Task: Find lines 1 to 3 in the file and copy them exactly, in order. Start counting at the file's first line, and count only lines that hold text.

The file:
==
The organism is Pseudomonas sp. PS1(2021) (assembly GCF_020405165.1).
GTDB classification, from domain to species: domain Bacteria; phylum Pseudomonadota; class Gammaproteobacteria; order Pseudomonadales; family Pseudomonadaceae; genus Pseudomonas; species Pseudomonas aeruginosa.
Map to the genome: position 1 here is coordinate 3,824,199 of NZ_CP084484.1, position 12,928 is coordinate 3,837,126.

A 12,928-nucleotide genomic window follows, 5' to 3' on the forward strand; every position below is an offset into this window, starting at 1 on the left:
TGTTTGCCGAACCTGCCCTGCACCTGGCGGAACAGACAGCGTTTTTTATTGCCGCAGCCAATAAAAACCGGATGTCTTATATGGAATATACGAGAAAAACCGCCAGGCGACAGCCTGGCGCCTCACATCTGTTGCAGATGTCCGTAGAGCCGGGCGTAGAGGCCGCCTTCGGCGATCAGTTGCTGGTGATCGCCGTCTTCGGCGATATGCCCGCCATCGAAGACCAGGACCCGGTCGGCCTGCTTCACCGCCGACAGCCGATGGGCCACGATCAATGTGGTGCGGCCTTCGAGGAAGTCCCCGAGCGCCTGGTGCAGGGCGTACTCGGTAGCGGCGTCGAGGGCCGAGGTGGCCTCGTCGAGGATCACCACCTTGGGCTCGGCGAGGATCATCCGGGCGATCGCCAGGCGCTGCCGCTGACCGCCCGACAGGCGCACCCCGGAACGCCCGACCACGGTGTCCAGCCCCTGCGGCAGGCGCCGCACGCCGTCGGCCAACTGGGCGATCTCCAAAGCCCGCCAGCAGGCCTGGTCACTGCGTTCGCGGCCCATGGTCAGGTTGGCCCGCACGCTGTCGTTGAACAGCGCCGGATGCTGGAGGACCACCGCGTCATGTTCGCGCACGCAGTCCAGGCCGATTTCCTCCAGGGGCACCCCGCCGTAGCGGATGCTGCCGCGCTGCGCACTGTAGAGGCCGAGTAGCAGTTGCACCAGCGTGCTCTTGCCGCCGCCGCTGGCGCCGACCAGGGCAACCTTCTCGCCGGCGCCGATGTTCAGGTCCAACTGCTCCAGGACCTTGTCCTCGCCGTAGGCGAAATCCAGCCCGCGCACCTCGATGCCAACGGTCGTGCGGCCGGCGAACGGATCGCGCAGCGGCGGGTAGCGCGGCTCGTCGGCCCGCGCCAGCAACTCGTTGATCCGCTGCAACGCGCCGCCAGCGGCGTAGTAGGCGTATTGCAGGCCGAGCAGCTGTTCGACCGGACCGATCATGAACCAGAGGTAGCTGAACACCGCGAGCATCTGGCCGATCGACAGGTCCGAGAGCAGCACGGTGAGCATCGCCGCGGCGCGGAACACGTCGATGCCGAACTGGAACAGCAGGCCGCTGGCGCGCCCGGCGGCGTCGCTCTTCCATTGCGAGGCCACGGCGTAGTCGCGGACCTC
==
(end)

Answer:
The organism is Pseudomonas sp. PS1(2021) (assembly GCF_020405165.1).
GTDB classification, from domain to species: domain Bacteria; phylum Pseudomonadota; class Gammaproteobacteria; order Pseudomonadales; family Pseudomonadaceae; genus Pseudomonas; species Pseudomonas aeruginosa.
Map to the genome: position 1 here is coordinate 3,824,199 of NZ_CP084484.1, position 12,928 is coordinate 3,837,126.